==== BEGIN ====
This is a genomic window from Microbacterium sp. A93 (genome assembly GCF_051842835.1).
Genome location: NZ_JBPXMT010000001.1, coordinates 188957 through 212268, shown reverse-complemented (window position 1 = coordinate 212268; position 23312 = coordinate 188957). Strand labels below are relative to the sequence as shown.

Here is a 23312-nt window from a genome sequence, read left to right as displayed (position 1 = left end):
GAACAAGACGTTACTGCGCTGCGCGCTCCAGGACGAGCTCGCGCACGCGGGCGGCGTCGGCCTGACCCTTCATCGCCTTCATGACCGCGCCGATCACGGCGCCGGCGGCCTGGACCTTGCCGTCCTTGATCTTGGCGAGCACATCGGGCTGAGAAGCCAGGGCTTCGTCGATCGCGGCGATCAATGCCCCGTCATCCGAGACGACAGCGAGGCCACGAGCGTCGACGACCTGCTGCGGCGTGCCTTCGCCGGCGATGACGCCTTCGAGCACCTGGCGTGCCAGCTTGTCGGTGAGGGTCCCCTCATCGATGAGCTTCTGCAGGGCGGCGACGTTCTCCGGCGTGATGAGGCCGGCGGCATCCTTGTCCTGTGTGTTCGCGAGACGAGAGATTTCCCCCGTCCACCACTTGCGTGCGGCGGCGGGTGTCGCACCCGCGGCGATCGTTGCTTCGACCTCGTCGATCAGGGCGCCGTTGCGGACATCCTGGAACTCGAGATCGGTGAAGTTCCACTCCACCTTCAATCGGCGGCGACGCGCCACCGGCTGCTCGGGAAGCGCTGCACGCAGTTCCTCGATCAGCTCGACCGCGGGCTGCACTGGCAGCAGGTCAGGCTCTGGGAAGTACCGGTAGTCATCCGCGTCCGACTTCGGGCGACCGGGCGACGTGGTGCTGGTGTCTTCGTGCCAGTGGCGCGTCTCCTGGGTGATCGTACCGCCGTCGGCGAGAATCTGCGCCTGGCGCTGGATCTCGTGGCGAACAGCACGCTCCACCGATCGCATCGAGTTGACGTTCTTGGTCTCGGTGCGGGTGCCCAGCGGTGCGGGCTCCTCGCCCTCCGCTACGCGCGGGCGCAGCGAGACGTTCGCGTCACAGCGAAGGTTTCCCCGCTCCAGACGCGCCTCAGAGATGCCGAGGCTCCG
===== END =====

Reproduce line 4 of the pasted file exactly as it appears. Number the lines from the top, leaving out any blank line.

GAACAAGACGTTACTGCGCTGCGCGCTCCAGGACGAGCTCGCGCACGCGGGCGGCGTCGGCCTGACCCTTCATCGCCTTCATGACCGCGCCGATCACGGCGCCGGCGGCCTGGACCTTGCCGTCCTTGATCTTGGCGAGCACATCGGGCTGAGAAGCCAGGGCTTCGTCGATCGCGGCGATCAATGCCCCGTCATCCGAGACGACAGCGAGGCCACGAGCGTCGACGACCTGCTGCGGCGTGCCTTCGCCGGCGATGACGCCTTCGAGCACCTGGCGTGCCAGCTTGTCGGTGAGGGTCCCCTCATCGATGAGCTTCTGCAGGGCGGCGACGTTCTCCGGCGTGATGAGGCCGGCGGCATCCTTGTCCTGTGTGTTCGCGAGACGAGAGATTTCCCCCGTCCACCACTTGCGTGCGGCGGCGGGTGTCGCACCCGCGGCGATCGTTGCTTCGACCTCGTCGATCAGGGCGCCGTTGCGGACATCCTGGAACTCGAGATCGGTGAAGTTCCACTCCACCTTCAATCGGCGGCGACGCGCCACCGGCTGCTCGGGAAGCGCTGCACGCAGTTCCTCGATCAGCTCGACCGCGGGCTGCACTGGCAGCAGGTCAGGCTCTGGGAAGTACCGGTAGTCATCCGCGTCCGACTTCGGGCGACCGGGCGACGTGGTGCTGGTGTCTTCGTGCCAGTGGCGCGTCTCCTGGGTGATCGTACCGCCGTCGGCGAGAATCTGCGCCTGGCGCTGGATCTCGTGGCGAACAGCACGCTCCACCGATCGCATCGAGTTGACGTTCTTGGTCTCGGTGCGGGTGCCCAGCGGTGCGGGCTCCTCGCCCTCCGCTACGCGCGGGCGCAGCGAGACGTTCGCGTCACAGCGAAGGTTTCCCCGCTCCAGACGCGCCTCAGAGATGCCGAGGCTCCG